Men convicted of trying to detonate explosives on London transport system.
A jury on Monday found Muktar Said Ibrahim, 29; Yassin Omar, 26; Ramzi Mohammed, 25, and Hussain Osman, 28, guilty of conspiracy to murder in an al-Qaeda-inspired plot to detonate explosives-filled knapsacks on three subway trains and a bus.
Prosecutors said the attacks were a deliberate mirror image of the July 7 transit bombings, though the planning started long before.
Judge Adrian Fulford dismissed the jury on Tuesday after they said they could not agree on a verdict for Asiedu and Yahya.
All six defendants denied the charges, saying the devices were duds and their actions a protest against the Iraq war. But police and prosecutors said scientific tests proved the bombs were all viable. They do not know why they did not work.
Deputy Assistant Commissioner Peter Clarke, the Metropolitan Police anti-terrorism chief, said the four convicted plotters “set out to replicate the horrors that had been inflicted on Londoners on July 7, 2005.”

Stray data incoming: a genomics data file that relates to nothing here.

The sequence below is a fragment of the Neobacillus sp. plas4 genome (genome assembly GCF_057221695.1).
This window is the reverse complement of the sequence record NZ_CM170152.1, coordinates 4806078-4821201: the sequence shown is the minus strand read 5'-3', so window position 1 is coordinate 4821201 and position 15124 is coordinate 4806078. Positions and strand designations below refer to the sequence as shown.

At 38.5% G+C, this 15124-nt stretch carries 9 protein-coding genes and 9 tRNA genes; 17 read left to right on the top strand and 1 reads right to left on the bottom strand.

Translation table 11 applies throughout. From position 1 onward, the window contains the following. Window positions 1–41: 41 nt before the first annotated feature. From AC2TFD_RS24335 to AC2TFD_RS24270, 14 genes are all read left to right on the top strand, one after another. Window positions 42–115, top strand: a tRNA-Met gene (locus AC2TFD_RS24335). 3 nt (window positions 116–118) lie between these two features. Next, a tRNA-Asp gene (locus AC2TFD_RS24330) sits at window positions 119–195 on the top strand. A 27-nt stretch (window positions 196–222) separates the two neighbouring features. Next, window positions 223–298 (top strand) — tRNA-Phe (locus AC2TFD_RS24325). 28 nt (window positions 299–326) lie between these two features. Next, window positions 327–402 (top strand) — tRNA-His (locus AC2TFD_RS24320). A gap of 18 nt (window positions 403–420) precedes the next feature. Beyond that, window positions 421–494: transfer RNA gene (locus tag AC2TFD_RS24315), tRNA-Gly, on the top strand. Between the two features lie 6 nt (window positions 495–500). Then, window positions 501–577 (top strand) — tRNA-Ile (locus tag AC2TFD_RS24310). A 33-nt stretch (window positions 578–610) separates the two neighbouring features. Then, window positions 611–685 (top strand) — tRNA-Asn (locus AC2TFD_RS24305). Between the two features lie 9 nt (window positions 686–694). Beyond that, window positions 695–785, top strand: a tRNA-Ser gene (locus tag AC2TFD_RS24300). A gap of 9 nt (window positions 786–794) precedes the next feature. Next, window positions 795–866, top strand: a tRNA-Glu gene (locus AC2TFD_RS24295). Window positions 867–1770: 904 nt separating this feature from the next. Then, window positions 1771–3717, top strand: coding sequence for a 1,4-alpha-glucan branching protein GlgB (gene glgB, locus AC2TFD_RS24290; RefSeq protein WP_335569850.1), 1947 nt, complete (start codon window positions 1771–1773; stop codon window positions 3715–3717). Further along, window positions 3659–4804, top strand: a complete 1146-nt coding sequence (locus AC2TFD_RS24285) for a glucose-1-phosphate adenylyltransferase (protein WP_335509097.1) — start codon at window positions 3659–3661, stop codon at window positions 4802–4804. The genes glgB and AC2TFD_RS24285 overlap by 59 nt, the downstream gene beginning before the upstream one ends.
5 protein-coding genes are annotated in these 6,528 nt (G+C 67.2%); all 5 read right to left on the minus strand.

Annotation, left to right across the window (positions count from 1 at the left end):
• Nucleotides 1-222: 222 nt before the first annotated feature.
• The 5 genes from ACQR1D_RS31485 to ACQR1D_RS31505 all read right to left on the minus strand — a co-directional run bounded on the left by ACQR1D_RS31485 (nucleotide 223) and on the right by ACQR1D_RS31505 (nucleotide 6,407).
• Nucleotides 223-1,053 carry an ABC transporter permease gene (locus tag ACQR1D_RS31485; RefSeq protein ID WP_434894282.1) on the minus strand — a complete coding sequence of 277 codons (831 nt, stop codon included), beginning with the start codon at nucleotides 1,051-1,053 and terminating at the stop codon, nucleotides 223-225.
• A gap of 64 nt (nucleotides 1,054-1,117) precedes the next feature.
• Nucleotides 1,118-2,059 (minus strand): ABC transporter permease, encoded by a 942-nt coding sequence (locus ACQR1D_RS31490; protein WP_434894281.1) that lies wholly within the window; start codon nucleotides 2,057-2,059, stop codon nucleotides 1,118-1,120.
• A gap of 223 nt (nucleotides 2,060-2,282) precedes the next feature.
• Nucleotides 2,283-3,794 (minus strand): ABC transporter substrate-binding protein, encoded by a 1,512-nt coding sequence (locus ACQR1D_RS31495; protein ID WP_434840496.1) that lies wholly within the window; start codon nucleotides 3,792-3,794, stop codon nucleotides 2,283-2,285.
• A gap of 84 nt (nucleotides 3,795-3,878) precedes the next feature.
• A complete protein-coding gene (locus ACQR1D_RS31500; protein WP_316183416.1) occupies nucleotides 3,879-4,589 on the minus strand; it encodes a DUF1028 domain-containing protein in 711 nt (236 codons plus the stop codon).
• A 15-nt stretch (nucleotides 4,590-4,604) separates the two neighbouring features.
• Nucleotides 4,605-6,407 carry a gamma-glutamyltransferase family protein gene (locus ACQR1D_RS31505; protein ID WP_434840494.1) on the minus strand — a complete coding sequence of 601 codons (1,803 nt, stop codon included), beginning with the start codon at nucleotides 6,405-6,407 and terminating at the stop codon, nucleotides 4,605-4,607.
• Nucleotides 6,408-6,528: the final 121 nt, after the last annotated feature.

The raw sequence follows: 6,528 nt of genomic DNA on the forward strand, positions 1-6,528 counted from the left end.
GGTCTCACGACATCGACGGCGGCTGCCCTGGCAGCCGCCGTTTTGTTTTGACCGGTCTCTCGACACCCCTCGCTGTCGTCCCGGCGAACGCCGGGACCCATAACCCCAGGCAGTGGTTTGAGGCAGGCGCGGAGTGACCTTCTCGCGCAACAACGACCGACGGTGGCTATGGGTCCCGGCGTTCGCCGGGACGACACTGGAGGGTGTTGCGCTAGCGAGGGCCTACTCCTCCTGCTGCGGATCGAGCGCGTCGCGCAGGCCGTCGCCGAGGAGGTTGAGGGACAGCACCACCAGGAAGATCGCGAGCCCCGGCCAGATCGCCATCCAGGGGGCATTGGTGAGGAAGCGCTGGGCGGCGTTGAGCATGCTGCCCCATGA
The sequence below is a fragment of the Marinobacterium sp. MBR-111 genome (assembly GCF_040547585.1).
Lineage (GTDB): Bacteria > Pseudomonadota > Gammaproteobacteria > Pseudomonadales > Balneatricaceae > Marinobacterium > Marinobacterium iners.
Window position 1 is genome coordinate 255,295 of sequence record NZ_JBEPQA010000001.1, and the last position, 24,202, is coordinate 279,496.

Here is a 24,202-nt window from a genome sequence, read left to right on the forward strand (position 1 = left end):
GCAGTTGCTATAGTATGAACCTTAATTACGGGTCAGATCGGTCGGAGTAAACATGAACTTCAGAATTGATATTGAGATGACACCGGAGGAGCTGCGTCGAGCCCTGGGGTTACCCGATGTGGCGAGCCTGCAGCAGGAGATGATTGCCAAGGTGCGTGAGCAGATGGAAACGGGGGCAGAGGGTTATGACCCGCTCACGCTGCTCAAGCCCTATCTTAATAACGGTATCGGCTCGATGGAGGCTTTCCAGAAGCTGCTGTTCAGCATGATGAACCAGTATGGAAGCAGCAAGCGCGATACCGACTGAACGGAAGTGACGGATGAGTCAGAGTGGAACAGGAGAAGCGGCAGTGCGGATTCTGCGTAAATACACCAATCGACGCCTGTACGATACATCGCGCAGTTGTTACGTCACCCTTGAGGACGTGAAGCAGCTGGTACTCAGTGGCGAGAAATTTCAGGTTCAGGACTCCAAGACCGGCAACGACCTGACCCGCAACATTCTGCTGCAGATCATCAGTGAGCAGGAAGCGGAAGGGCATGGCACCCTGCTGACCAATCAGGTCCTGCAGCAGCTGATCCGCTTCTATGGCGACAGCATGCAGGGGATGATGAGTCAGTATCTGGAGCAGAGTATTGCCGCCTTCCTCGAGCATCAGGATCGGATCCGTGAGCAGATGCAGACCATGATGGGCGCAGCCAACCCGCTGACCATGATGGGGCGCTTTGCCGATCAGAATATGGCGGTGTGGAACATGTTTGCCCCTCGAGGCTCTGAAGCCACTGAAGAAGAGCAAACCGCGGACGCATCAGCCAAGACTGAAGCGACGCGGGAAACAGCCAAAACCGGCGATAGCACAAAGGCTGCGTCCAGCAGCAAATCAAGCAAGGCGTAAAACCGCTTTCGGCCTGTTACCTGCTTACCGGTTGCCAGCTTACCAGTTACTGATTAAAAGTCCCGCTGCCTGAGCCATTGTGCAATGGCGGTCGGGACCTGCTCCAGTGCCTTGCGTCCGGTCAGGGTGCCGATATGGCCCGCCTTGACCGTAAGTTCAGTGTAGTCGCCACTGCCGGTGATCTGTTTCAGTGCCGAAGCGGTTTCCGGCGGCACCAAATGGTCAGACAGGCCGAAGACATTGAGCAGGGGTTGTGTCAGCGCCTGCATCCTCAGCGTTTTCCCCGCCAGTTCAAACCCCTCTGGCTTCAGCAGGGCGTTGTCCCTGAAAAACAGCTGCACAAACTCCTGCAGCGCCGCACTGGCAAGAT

“The convictions show that the jury rejected the blatant, indeed ridiculous, lies told by these defendants in a futile attempt to escape justice,” he said.
|Suicide bombers killed 52 commuters in
London on July 7,2005 [AP]
During the six-month trial, prosecutors said Asiedu lost his nerve and abandoned his device in a London park. The device was shown to the jury as evidence during the trial.
Yahya left Britain for Ethiopia several weeks before the attacks.
During the trial, Asiedu turned on the others and claimed Ibrahim, the gang’s self-proclaimed leader, had wanted the attacks “to be bigger and better” than the July 7 bombs.
The four convicted men attempted to detonate explosives-laden backpacks on three subway trains and a bus, as in the July 7, 2005, attacks. The devices – made from a volatile mix of hydrogen peroxide and flour – failed to explode, and no one was injured.
Unlike three of the four July 7 bombers, who were British-born, those in the July 21 plot had come to Britain as youths from places like Eritrea, Ethiopia and Somalia. Some had become British citizens, while others had refugee status.